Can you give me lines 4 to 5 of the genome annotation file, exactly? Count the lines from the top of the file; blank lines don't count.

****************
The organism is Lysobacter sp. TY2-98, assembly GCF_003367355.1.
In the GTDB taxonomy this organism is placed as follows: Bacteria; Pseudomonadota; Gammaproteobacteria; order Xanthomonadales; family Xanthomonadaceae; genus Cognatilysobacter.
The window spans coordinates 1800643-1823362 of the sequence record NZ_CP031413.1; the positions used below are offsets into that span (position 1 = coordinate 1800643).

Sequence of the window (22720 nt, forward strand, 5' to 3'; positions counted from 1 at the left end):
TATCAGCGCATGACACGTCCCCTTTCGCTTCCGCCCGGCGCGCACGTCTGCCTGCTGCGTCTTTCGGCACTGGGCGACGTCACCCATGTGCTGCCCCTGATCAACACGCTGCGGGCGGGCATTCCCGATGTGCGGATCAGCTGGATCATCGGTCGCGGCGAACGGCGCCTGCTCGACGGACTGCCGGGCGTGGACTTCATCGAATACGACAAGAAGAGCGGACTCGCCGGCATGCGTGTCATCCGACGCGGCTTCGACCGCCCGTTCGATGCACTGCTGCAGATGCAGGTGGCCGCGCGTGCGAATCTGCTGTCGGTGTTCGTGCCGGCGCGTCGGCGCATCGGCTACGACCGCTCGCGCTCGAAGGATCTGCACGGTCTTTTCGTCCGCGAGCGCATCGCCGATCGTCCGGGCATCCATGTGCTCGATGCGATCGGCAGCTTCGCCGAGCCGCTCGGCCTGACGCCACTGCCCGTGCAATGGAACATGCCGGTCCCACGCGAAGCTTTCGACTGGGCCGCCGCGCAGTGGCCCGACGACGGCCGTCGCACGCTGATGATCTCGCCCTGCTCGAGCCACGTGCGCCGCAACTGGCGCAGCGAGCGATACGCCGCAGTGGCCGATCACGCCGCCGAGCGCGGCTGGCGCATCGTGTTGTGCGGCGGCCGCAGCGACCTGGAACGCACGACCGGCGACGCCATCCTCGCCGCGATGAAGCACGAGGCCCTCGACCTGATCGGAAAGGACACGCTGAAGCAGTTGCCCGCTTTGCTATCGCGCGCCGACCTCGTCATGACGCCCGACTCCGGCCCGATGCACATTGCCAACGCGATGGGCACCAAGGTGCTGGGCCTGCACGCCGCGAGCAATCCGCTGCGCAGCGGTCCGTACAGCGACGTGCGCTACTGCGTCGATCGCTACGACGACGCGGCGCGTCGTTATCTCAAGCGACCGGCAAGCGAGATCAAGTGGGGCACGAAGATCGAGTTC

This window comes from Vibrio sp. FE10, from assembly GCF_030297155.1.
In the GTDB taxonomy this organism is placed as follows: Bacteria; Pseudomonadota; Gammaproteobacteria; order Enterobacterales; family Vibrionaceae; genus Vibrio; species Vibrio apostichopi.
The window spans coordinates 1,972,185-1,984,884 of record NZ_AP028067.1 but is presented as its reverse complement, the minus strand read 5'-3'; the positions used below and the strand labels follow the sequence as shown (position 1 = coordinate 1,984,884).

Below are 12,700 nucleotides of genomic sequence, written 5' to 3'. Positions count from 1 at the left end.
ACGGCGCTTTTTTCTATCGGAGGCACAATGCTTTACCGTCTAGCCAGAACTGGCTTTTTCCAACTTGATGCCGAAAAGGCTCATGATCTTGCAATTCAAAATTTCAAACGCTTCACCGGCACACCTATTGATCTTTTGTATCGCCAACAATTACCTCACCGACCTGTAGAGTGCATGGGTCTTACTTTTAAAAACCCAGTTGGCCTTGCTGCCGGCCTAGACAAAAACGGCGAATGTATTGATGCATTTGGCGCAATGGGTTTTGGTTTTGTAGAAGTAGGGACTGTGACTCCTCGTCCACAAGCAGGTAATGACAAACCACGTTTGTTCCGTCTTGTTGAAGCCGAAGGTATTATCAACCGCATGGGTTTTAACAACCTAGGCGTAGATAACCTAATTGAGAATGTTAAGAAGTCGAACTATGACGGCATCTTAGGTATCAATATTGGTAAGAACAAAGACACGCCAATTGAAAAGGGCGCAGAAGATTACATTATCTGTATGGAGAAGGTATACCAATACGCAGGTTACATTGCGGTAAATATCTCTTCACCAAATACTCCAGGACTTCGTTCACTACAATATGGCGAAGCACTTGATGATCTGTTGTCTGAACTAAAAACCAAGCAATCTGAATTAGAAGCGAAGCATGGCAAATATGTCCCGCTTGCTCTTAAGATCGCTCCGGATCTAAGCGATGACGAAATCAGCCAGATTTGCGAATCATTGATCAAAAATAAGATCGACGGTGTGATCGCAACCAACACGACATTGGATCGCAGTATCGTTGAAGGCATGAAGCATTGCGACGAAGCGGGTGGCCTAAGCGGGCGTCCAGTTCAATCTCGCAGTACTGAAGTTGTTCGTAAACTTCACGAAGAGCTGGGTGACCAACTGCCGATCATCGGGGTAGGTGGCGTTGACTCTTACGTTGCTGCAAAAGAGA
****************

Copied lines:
Sequence of the window (22720 nt, forward strand, 5' to 3'; positions counted from 1 at the left end):
TATCAGCGCATGACACGTCCCCTTTCGCTTCCGCCCGGCGCGCACGTCTGCCTGCTGCGTCTTTCGGCACTGGGCGACGTCACCCATGTGCTGCCCCTGATCAACACGCTGCGGGCGGGCATTCCCGATGTGCGGATCAGCTGGATCATCGGTCGCGGCGAACGGCGCCTGCTCGACGGACTGCCGGGCGTGGACTTCATCGAATACGACAAGAAGAGCGGACTCGCCGGCATGCGTGTCATCCGACGCGGCTTCGACCGCCCGTTCGATGCACTGCTGCAGATGCAGGTGGCCGCGCGTGCGAATCTGCTGTCGGTGTTCGTGCCGGCGCGTCGGCGCATCGGCTACGACCGCTCGCGCTCGAAGGATCTGCACGGTCTTTTCGTCCGCGAGCGCATCGCCGATCGTCCGGGCATCCATGTGCTCGATGCGATCGGCAGCTTCGCCGAGCCGCTCGGCCTGACGCCACTGCCCGTGCAATGGAACATGCCGGTCCCACGCGAAGCTTTCGACTGGGCCGCCGCGCAGTGGCCCGACGACGGCCGTCGCACGCTGATGATCTCGCCCTGCTCGAGCCACGTGCGCCGCAACTGGCGCAGCGAGCGATACGCCGCAGTGGCCGATCACGCCGCCGAGCGCGGCTGGCGCATCGTGTTGTGCGGCGGCCGCAGCGACCTGGAACGCACGACCGGCGACGCCATCCTCGCCGCGATGAAGCACGAGGCCCTCGACCTGATCGGAAAGGACACGCTGAAGCAGTTGCCCGCTTTGCTATCGCGCGCCGACCTCGTCATGACGCCCGACTCCGGCCCGATGCACATTGCCAACGCGATGGGCACCAAGGTGCTGGGCCTGCACGCCGCGAGCAATCCGCTGCGCAGCGGTCCGTACAGCGACGTGCGCTACTGCGTCGATCGCTACGACGACGCGGCGCGTCGTTATCTCAAGCGACCGGCAAGCGAGATCAAGTGGGGCACGAAGATCGAGTTC